I been trying to install an exterior water spigot for the past few hours. I bought a new 1/2 inch frost proof lawn faucet from arrowhead brass and plumbing llc and the salesperson recommended that I get a shark bite 1/2" x 1/2" FNPT female adapter to slide over my existing copper piping inside the basement of my house. The shark bite slide over my copper tubing no problem at all. The problem I am having with my spigot is that it is consistently leaking at the threads when I connect it to the shark bite no matter how much or little teflon tape I put on it. When the tap is turned all the way on and I turn on the water supply second, it does not leak from the threads of the spigot, however as soon as I turn the spigot off, it starts to drip rather quickly.

I saw that the threads on the on the spigot seem to be quite pronounced and they are fairly sharp too. I also noticed that when I take the spigot out from the shark bite, almost without fail the teflon tape is shredded. I made sure to put the teflon tape on clockwise so that it would not unravel when I screw it on to the shark bite and it still does not seem to work.

I was wondering is there anything I am doing wrong? Is there anything else I could try before attempting to bring these items back if possible? Thank you all so much.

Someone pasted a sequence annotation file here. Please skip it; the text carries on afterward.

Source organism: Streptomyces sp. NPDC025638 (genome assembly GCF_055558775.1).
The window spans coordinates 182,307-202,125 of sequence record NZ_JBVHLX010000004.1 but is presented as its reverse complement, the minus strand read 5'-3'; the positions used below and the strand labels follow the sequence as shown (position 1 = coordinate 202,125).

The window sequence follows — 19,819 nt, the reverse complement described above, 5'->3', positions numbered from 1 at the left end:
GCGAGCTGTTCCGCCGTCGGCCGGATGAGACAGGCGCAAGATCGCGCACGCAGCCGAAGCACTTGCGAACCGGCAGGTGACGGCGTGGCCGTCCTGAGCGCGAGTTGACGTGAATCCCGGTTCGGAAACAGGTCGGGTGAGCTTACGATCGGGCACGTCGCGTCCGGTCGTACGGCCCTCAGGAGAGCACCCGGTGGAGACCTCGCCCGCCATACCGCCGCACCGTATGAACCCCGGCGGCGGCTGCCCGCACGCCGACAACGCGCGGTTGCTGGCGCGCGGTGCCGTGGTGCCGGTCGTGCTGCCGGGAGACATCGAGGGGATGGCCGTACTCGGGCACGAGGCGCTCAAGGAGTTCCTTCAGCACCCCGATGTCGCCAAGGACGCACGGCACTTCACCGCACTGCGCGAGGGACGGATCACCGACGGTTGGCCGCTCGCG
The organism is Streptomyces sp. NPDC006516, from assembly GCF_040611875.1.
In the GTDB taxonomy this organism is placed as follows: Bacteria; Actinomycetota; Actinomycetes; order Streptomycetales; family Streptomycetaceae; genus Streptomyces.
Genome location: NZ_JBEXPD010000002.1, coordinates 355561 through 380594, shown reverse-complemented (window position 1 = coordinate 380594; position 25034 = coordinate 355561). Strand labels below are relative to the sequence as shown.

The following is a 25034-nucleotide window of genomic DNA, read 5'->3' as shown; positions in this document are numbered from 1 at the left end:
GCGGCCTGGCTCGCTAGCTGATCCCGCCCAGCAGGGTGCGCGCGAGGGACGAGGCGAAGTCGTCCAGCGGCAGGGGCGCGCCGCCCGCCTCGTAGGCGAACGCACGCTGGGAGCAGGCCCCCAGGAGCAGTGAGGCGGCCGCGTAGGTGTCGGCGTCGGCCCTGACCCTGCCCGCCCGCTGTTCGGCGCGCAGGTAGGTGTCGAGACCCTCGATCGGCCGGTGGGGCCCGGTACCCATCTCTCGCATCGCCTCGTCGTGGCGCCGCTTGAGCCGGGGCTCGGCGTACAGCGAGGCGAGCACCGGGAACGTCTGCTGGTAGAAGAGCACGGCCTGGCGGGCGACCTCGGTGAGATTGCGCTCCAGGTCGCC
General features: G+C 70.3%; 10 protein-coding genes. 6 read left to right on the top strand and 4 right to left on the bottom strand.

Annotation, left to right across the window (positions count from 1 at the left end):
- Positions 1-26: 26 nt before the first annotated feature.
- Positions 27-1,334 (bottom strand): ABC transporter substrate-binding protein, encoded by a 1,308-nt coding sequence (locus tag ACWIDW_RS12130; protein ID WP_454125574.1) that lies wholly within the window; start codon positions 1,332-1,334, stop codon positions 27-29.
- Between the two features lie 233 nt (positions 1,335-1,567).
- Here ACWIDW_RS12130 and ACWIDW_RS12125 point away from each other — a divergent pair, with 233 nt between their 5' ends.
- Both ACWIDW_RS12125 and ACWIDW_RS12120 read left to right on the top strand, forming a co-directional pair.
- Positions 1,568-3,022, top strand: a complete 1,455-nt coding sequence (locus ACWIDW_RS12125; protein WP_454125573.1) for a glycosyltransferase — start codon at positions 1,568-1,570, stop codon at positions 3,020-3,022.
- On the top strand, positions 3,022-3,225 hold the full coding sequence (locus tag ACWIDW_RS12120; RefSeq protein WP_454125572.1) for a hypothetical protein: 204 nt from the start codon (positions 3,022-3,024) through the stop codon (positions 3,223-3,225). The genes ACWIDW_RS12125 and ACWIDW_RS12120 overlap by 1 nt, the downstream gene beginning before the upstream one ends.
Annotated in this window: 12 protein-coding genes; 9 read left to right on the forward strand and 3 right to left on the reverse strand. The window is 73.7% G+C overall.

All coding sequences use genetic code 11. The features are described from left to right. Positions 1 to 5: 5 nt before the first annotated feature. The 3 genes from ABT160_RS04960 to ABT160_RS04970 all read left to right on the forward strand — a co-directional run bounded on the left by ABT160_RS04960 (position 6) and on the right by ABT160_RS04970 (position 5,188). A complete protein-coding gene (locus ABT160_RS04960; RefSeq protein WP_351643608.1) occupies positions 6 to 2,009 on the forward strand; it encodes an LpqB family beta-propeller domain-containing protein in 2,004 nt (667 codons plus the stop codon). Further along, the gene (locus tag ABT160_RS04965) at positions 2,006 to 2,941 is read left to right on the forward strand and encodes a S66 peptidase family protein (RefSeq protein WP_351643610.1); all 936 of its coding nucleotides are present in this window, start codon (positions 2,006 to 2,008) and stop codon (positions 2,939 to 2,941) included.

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    Pipe threads rely on the taper of the threads and need to be tightened up well. Use two wrenches, one to hold the sharkbite fitting and the other to tighten the spigot, and when I say "tighten" I mean really tighten it, crank it. – Jimmy Fix-it Apr 24 '19 at 2:02
  • I just bought bigger channel pliers and a pipe wrench. An i right in using plumbers tape or is there a better alternative? – Justin Todd Apr 24 '19 at 11:44
  • Yup, 3 (minimum) clean wraps of PTFE is standard... – Jimmy Fix-it Apr 25 '19 at 4:52
  • Wow 3 wraps. My experience is that these fittings are sometimes quite difficult to seal with teflon tape. I typically go with way more than 3 probably more like 8 as long as you can still thread it on the female attachment I figure you can't add too much. When I've gone with 3 I sometimes find that I get the smallest drip of water that comes through... so small that a single drop can take hours to form but small enough that some comes through. There are also at least two widths of teflon tape so on some applications I go for the wide tape to cover more of the thread. – Fresh Codemonger Jan 19 '20 at 22:34

You can try wrapping the male threads with Teflon tape, and then putting thread sealant on top of the Teflon tape and also a little on the female threads.

It's not the correct way to do it, but it's the only way that I was able to seal the NPT threads on my sister's water softener.


Teflon pipe tape works by essentially "liquefying" under the pressure of the mating threads, so it will ALWAYS look shredded when you unscrew a fitting. You also cannot re-use it, you must wrap it again, minimum two full wraps the entire length of the thread. All the tape (or joint compound) is for is to seal any small gaps and spaces that happen when threads are made. it's really the jamming of one set of tapered threads against the other that does the majority of the sealing. So getting it tight enough is the most important part of the process.

  • The full width of the thread? So if the thread is more than the width (usually the case) of the teflon tape are you doing 3 wraps around one portion and then starting again? – Fresh Codemonger Jan 19 '20 at 22:36

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